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Trucking industry resists simple fix to underride truck accidents

| Oct 2, 2019 | Truck/Commercial Vehicle Accidents |

The Insurance Institute for Highway Safety estimates that almost half of all fatalities involving tractor trailers are “underride” accidents. Unfortunately, there are no definitive studies that pinpoint the exact number of these accidents. Underride is the term used to describe when a smaller vehicle passes under the side or rear of the trailer portion of a truck. In many cases, the side of the trailer crashes through the windshield or even shears off the roof of the car.

When a smaller vehicle goes under a large truck, the safety features in the smaller vehicle are largely useless. Reinforced areas in the fronts and sides of cars that, by design, should lessen the impact during a crash instead pass right under the truck. These kinds of accidents are often fatal — and largely preventable. But the trucking industry has resisted changes to reduce underride tragedies, in favor of their bottom line. 

Why do trucking companies hesitate?

For years, safety advocates like the IIHS, the Commercial Vehicle Safety Alliance, Consumer Reports and others have supported legislation to require the trucking industry to install underride guards on the sides of all trucks. These guards, when properly designed, activate the safety features in smaller cars, stopping them from sliding under the truck. You may wonder if the reasons the trucking industry gives for refusing the make this change are justifiable:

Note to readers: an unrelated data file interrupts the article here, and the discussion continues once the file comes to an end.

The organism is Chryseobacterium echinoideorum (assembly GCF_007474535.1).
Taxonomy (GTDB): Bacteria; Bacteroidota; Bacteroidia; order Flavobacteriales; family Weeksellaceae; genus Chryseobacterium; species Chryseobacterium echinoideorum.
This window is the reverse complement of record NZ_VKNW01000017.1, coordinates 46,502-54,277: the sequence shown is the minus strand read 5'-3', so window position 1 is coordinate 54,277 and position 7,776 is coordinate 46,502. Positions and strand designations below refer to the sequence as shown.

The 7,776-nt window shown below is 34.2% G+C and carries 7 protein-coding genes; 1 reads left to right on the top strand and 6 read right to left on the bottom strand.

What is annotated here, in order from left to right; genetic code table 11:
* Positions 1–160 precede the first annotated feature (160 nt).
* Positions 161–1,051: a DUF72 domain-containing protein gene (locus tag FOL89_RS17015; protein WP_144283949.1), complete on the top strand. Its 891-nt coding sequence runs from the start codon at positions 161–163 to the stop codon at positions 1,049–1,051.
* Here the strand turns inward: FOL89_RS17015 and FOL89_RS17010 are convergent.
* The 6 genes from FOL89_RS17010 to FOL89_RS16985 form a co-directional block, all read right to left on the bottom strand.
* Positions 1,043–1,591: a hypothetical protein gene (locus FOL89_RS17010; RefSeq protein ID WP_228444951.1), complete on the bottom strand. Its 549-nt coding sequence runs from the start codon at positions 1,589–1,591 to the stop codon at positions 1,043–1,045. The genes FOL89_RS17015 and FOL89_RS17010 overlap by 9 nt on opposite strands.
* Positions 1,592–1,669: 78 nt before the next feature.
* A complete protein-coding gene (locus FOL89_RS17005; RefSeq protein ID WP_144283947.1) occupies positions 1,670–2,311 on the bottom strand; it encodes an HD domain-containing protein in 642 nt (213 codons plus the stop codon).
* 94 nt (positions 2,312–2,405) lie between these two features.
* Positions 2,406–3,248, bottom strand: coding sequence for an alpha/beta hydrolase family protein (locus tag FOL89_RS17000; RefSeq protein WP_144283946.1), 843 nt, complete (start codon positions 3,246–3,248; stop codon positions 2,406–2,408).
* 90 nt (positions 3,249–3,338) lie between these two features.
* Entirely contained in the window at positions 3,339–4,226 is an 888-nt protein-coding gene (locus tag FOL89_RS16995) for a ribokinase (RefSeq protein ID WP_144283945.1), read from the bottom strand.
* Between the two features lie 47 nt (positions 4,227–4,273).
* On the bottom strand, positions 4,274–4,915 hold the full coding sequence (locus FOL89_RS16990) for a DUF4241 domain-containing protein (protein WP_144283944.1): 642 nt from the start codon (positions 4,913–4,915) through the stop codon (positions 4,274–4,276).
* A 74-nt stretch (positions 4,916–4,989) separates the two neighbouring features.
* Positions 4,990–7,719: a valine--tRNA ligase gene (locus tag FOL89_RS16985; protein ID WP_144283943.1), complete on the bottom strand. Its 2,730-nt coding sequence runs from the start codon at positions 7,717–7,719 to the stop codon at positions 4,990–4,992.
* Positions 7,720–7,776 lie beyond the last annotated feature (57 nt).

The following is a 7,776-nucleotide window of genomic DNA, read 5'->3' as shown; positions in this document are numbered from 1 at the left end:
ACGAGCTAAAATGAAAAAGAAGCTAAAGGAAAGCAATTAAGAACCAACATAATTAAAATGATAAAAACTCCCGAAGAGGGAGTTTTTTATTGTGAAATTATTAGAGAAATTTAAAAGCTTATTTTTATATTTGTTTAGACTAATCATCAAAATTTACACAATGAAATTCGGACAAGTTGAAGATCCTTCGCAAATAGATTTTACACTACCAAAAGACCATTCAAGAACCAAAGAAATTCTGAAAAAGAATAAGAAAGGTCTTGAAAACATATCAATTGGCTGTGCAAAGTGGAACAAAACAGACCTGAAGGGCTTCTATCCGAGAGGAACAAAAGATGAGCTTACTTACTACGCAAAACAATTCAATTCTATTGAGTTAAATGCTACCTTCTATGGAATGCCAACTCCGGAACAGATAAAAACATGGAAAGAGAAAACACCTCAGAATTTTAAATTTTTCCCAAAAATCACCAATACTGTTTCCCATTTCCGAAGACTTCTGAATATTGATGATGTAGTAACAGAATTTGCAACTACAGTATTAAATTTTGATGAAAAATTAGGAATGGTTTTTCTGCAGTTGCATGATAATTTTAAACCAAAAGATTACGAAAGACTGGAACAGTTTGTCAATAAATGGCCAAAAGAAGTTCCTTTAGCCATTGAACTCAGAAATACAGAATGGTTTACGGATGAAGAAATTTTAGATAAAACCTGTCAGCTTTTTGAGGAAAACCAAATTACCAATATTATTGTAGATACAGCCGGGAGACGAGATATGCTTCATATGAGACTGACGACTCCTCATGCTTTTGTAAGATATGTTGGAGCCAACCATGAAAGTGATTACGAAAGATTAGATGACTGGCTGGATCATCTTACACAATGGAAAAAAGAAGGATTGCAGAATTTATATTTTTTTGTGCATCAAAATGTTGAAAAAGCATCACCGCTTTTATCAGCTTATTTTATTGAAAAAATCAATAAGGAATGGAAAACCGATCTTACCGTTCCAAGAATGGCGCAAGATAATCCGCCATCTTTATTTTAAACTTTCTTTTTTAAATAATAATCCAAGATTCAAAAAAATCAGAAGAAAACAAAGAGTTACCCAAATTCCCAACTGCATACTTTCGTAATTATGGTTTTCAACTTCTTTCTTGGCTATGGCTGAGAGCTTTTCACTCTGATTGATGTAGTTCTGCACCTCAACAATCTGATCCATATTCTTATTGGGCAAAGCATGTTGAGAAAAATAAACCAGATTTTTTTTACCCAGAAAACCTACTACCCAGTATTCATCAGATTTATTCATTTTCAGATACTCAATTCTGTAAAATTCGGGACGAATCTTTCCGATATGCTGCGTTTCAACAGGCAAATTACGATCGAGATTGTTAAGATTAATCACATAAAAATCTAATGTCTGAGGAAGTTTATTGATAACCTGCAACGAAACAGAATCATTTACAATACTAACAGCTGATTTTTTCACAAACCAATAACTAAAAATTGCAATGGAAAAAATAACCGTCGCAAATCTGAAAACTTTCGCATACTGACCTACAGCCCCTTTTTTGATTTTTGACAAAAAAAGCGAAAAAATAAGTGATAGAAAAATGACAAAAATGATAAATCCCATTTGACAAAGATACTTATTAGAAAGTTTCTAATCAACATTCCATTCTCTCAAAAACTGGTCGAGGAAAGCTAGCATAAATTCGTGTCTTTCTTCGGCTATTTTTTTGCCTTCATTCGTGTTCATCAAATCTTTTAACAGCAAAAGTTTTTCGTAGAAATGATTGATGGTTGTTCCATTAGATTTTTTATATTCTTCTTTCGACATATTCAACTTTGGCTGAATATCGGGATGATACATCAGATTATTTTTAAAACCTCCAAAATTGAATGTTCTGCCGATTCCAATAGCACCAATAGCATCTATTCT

• The extra weight of side guards means trucking companies will have to reduce their loads to comply with EPA fuel efficiency standards.
  • Decreasing payloads means adding more trucks to highways, many of which are already dangerously overcrowded with commercial vehicles.
  • Underride guards reduce the ground clearance for a tractor-trailer, which may create dangerous situations at loading docks, railroad crossings and other uneven surfaces.
  • The rigid materials of the guards may crack and fail, which could be disastrous for a truck traveling at highways speeds.
  • Requiring trucking companies to retrofit their trucks with underride guards would burden the industry with additional costs.

While these may seem legitimate reasons to hesitate in taking this step for safety, it is no consolation to the victims and families who have suffered an underride tragedy. If you are involved in a collision with a commercial vehicle, a good attorney will investigate the condition of the truck and whether it was outfitted with modern safety features to prevent or mitigate injuries in a crash scenario.